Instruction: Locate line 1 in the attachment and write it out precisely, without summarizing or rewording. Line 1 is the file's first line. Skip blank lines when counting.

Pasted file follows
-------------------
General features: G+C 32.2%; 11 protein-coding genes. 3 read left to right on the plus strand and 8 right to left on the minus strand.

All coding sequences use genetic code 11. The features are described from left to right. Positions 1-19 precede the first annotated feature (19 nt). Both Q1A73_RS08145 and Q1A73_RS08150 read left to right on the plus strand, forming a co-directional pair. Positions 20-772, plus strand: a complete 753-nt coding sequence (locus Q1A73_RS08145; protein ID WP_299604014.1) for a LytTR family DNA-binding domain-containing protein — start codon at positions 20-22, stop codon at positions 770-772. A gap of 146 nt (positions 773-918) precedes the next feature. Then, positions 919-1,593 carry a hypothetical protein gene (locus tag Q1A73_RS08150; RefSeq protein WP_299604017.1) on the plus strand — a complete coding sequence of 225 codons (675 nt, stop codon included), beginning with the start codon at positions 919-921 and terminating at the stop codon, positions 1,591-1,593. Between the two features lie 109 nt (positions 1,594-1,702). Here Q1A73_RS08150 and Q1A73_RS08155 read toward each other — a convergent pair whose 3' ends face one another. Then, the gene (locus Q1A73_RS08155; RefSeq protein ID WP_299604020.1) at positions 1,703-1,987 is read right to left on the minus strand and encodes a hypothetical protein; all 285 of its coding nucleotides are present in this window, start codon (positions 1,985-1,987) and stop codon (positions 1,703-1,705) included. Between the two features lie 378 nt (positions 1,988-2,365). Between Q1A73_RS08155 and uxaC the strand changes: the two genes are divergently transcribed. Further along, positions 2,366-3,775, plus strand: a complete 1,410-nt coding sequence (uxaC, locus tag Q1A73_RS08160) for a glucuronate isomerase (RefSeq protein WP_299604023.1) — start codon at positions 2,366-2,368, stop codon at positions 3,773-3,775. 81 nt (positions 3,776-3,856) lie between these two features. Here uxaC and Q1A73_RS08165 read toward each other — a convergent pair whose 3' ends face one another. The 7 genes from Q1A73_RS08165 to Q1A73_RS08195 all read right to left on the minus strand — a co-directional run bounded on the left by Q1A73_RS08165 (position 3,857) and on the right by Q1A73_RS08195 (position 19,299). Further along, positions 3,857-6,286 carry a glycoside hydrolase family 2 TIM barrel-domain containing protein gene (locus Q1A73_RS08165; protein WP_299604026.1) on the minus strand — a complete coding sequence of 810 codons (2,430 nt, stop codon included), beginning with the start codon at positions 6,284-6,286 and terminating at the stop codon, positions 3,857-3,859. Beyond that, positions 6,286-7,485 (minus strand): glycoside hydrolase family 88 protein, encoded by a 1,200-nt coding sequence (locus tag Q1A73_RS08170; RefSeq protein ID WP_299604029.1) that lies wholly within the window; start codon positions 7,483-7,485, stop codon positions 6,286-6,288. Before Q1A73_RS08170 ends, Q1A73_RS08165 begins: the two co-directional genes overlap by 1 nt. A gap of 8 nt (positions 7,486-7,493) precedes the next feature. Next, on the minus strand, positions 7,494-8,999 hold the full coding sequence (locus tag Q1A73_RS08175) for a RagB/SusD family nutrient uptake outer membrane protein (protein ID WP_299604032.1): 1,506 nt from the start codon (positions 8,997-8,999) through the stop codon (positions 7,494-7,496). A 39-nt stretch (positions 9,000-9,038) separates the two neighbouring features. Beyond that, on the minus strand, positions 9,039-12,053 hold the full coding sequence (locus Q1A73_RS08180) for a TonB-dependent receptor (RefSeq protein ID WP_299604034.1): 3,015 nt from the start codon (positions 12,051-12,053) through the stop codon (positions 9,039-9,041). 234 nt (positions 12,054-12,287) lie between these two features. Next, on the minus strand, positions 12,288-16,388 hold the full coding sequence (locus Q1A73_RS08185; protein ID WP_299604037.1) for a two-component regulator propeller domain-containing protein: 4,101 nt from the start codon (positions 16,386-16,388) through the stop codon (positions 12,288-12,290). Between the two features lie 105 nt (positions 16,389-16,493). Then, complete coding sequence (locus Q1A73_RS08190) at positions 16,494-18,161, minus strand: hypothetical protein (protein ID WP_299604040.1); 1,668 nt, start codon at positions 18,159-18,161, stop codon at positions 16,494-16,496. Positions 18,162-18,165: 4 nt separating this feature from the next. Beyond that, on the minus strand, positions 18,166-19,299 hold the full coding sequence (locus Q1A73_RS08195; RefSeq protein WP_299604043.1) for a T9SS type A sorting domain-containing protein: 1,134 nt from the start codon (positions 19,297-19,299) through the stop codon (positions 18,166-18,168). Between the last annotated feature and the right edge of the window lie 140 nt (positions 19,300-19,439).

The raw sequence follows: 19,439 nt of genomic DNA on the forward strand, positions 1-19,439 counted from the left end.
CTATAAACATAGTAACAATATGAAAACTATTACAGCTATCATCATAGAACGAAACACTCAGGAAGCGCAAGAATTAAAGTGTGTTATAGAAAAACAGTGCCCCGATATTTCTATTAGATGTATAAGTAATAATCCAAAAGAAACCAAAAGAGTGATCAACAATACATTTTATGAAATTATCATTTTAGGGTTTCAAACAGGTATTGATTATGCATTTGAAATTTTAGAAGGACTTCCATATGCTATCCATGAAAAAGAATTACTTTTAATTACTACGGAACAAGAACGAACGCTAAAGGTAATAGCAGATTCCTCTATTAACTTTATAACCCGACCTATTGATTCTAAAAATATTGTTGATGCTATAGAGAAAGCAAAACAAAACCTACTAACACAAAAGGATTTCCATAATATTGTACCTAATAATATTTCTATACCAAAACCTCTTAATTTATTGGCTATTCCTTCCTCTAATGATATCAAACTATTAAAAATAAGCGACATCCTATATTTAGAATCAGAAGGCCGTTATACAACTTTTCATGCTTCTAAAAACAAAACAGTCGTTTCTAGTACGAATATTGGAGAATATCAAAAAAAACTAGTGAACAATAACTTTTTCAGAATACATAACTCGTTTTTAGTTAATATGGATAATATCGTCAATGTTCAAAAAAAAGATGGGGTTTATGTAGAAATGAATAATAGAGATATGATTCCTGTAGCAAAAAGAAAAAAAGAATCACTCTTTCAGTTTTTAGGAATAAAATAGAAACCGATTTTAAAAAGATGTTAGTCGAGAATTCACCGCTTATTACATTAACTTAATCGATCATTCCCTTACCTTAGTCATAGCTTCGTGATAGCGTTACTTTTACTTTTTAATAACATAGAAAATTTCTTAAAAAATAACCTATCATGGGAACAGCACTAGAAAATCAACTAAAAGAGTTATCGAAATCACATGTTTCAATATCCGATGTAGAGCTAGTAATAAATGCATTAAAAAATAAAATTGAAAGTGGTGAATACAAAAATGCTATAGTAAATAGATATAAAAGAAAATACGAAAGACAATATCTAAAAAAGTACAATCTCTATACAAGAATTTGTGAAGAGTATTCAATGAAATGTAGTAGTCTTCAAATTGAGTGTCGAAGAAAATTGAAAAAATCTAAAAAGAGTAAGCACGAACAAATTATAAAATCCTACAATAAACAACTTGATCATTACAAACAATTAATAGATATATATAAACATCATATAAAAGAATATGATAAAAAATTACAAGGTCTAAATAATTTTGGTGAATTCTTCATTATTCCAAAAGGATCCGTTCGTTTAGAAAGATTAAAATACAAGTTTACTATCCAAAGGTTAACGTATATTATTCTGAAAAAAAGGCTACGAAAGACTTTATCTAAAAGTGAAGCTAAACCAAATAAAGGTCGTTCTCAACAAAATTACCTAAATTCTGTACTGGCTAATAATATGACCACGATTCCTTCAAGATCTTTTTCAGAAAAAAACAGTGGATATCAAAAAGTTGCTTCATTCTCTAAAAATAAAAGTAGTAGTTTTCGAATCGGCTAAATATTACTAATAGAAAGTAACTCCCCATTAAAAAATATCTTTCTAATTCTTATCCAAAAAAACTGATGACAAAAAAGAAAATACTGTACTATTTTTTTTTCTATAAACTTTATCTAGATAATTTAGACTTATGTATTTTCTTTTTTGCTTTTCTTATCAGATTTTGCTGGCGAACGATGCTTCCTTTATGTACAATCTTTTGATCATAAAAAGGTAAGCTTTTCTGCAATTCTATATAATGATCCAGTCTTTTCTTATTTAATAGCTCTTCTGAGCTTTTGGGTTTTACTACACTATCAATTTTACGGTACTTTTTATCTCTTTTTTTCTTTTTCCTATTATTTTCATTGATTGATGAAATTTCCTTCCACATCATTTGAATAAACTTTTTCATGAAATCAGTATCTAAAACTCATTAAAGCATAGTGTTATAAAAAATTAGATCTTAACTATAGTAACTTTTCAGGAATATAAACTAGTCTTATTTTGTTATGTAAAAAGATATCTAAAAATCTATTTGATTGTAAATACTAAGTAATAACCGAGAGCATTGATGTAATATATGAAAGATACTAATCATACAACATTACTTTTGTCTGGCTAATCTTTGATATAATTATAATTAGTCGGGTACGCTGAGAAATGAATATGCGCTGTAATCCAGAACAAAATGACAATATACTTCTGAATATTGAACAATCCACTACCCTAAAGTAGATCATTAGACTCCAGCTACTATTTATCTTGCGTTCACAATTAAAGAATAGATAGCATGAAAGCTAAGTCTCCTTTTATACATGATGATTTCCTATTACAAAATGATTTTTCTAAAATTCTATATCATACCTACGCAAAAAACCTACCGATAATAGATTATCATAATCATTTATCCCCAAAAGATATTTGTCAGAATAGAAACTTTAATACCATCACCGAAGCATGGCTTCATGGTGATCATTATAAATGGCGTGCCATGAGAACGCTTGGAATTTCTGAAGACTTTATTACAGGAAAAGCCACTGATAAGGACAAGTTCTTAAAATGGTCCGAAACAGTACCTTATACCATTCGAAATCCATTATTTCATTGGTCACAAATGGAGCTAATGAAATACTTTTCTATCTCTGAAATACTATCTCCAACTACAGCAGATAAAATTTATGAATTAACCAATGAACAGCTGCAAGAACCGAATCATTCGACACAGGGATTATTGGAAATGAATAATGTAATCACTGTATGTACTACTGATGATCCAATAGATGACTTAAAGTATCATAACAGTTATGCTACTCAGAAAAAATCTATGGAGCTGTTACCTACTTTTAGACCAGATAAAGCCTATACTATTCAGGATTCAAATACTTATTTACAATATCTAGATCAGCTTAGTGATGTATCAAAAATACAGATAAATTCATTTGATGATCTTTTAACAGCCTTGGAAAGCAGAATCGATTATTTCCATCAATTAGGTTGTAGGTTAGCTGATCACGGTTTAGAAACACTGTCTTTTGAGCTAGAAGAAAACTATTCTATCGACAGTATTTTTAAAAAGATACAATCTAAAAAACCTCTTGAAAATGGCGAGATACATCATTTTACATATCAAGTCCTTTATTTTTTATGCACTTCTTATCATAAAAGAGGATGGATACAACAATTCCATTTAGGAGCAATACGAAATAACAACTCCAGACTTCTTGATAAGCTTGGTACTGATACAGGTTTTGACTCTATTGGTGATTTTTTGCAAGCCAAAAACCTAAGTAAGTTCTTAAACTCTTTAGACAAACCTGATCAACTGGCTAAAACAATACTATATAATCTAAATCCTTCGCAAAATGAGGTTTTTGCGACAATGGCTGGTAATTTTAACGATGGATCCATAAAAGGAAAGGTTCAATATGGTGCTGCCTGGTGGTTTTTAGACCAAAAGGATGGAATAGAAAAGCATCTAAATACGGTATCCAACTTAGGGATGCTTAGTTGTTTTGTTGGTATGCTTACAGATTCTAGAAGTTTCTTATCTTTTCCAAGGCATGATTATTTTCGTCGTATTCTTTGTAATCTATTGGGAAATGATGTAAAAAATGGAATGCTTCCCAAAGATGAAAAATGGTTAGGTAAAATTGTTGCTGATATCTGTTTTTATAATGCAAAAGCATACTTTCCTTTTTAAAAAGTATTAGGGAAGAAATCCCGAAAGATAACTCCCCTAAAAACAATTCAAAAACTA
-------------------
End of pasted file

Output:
General features: G+C 32.2%; 11 protein-coding genes. 3 read left to right on the plus strand and 8 right to left on the minus strand.